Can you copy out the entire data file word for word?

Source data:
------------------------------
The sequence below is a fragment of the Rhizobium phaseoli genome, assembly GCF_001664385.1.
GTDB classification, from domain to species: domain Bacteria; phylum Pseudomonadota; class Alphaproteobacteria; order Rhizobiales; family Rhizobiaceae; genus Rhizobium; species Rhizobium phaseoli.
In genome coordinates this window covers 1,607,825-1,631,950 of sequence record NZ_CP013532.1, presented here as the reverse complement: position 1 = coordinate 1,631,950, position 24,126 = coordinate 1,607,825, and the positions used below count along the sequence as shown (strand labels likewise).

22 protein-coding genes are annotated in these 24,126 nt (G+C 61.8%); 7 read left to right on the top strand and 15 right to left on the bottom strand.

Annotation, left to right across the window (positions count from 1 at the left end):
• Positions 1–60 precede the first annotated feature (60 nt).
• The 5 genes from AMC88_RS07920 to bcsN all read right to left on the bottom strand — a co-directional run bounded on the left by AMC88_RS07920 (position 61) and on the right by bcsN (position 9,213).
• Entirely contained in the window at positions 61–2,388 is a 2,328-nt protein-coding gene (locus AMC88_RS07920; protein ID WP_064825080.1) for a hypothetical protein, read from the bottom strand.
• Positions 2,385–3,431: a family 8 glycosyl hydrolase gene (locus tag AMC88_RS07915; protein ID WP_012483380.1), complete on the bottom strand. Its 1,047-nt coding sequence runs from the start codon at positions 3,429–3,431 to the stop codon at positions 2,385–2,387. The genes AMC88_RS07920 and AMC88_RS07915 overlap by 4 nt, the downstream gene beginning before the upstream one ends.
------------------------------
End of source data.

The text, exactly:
The sequence below is a fragment of the Rhizobium phaseoli genome, assembly GCF_001664385.1.
GTDB classification, from domain to species: domain Bacteria; phylum Pseudomonadota; class Alphaproteobacteria; order Rhizobiales; family Rhizobiaceae; genus Rhizobium; species Rhizobium phaseoli.
In genome coordinates this window covers 1,607,825-1,631,950 of sequence record NZ_CP013532.1, presented here as the reverse complement: position 1 = coordinate 1,631,950, position 24,126 = coordinate 1,607,825, and the positions used below count along the sequence as shown (strand labels likewise).

22 protein-coding genes are annotated in these 24,126 nt (G+C 61.8%); 7 read left to right on the top strand and 15 right to left on the bottom strand.

Annotation, left to right across the window (positions count from 1 at the left end):
• Positions 1–60 precede the first annotated feature (60 nt).
• The 5 genes from AMC88_RS07920 to bcsN all read right to left on the bottom strand — a co-directional run bounded on the left by AMC88_RS07920 (position 61) and on the right by bcsN (position 9,213).
• Entirely contained in the window at positions 61–2,388 is a 2,328-nt protein-coding gene (locus AMC88_RS07920; protein ID WP_064825080.1) for a hypothetical protein, read from the bottom strand.
• Positions 2,385–3,431: a family 8 glycosyl hydrolase gene (locus tag AMC88_RS07915; protein ID WP_012483380.1), complete on the bottom strand. Its 1,047-nt coding sequence runs from the start codon at positions 3,429–3,431 to the stop codon at positions 2,385–2,387. The genes AMC88_RS07920 and AMC88_RS07915 overlap by 4 nt, the downstream gene beginning before the upstream one ends.